In summary, the proposed bill aims to rectify the existing legal framework by fostering a balanced and fair approach to cheque-related offenses. By promoting the responsible use of cheques and aligning penalties with the severity of offenses, this bill aims to create a legal environment that encourages financial transactions while ensuring fairness and accountability.

Author: Panisa Suwanmatajarn, Managing Partner.

Other Articles

Enhancing Rights and Welfare: The Freelance Promotion and Protection Bill


In the 21st century, the advent of the digital age has transformed the global landscape, leading to an increased reliance on electronic devices and digital platforms for everyday survival. This shift is especially prominent in major Asian cities like Bangkok, where traditional cash transactions are being replaced by the prevalence of digital payments such as credit cards, debit cards, and QR codes. Alongside this digital revolution, the rise of applications like Grab, Bolt, and Robinhood has introduced a new paradigm of work facilitated by independent contractors or partners, offering services ranging from food delivery to transportation.

The precarious situation of independent contractors despite their indispensable role, independent contractors, commonly known as partners, often find themselves in a precarious situation. Although,

their work may resemble that of employees, they are not granted the same level of protections provided by traditional employment laws. To address this pressing issue, the Ministry of Labour has introduced the draft Freelance Promotion and Protection Bill, aiming to establish a distinct category for these contractors, recognizing them as semi-independent professionals or semi-freelancers.

Safeguarding semi-freelancers

The Bill seeks to protect semi-freelancers from arbitrary termination by prohibiting business operators from ceasing to provide work during the resolution of complaints or in case of serious allegations. This provision aims to provide a safety net for semi-freelancers, ensuring a fair process before any cessation of work.

Regulating agreements for transparency and fairness

The Bill acknowledges the need for transparency and fairness in agreements between business operators and semi-freelancers. By regulating these agreements, the legislation aims to create a balanced working relationship that respects the rights and interests of both parties.

Enhancing well-being

Through a fund to enhance the well-being of semi-freelancers, the Bill proposes the establishment of a fund to which members can contribute. This fund would provide benefits such as access to credit unions, insurance coverage, and other rights, offering a social security net for those engaged in freelance work.

Arbitration mechanisms for dispute resolution

The Bill empowers semi-freelancers with the right to arbitrate labor disputes through a tribunal, arbitrator, or the labor court. This ensures a fair and impartial resolution mechanism that considers the specific nature of freelance work.

Strengthening collective bargaining power

Recognizing the collective strength of freelancers and semi-freelancers, the Bill promotes the formation of worker’s unions. This empowers freelancers to engage in collective bargaining, fostering a fairer working environment and ensuring that their voices are heard.

Establishing a dedicated committee

The establishment of a Freelance Promotion and Protection Committee underscores the commitment to safeguarding the rights and promoting the well-being of freelancers. This committee will serve as a dedicated body to address emerging issues and ensure the effective implementation of the Bill.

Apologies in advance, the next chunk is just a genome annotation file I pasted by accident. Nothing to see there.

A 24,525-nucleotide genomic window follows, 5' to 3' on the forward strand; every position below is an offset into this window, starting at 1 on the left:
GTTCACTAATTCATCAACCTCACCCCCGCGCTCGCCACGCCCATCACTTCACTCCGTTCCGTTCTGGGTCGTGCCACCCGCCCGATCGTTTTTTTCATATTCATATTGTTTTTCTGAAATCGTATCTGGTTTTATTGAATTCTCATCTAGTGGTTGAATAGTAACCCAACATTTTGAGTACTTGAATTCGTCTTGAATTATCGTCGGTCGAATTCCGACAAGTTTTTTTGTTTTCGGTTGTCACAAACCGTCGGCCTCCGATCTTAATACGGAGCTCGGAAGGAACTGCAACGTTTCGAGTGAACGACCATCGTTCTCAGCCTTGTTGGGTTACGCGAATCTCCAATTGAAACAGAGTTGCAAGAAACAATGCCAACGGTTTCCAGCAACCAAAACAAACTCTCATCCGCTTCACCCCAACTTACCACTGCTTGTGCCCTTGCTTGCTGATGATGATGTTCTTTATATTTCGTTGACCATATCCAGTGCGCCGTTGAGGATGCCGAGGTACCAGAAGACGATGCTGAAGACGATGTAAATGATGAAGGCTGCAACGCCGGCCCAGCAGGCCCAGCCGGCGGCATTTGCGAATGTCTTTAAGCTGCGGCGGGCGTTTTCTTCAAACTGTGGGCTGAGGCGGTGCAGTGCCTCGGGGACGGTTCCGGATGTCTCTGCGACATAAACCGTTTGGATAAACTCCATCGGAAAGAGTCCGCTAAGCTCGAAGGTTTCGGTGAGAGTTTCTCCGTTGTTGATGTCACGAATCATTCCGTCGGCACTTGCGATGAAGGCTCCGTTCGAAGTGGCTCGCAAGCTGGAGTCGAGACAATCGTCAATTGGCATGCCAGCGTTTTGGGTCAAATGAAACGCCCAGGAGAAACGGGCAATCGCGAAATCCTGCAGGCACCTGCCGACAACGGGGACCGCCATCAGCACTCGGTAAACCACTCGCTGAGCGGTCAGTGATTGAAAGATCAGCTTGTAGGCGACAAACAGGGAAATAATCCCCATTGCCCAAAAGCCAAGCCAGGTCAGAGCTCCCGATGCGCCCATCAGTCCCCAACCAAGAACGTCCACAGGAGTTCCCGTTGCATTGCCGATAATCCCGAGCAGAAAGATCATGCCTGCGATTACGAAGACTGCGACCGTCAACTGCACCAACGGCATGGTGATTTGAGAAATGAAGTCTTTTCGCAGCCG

In conclusion, the Bill represents a crucial step towards acknowledging and addressing the unique challenges faced by freelancers and semi-freelancers in the evolving digital landscape. By providing legal recognition, ensuring job security, and establishing mechanisms for dispute resolution and collective bargaining, the Bill aims to foster a more equitable and supportive environment for those engaged in freelance work. Ultimately, this legislation endeavors to build a robust social security net, promoting the rights and well-being of freelancers and semi-freelancers in the contemporary workforce.

Author: Panisa Suwanmatajarn, Managing Partner.

Other Articles

Thailand – New Government with its Executive and Legislative Policies to Promote Foreign Direct Investment

The new government, which has taken office following a nine-year ruled by General Prayuth Chan-o-cha, signifies Thailand’s return to democracy after the 2014 military coup. Under the leadership of the Pheu Thai Party, led by Prime Ministerial candidate Srettha Thavisin, the government has set forth a visionary agenda, with a primary focus on promoting foreign direct investment to invigorate the country’s GDP.

To achieve this overarching objective, the government has implemented a multifaceted strategy that encompasses both executive and legislative policies. This strategy revolves around three core principles: reducing expenses, increasing income, and expanding opportunities, all designed to enhance Thailand’s overall business environment and attractiveness to foreign investors within the ASEAN region.

One of the government’s primary measures is an extensive economic stimulus program. This program aims to reduce the cost of living and production costs in the country. Key components include significant reductions in electricity prices, petrol prices, personal consumption loan interest rates, and suspension of debt payments for farmers. These measures are strategically designed to enhance the appeal of Thailand as a destination for foreign investment by improving the overall cost structure for businesses operating within its borders.

Furthermore, the government is focusing on boosting the Electric Vehicle (EV) industry as a driver of foreign investment. To achieve this, it plans to reduce tax exemptions for imported EV cars, incentivizing domestic EV manufacturing. By nurturing this emerging sector, Thailand seeks to enhance its industrial and technological capabilities, making it a compelling option for foreign investors looking to capitalize on the growing EV market.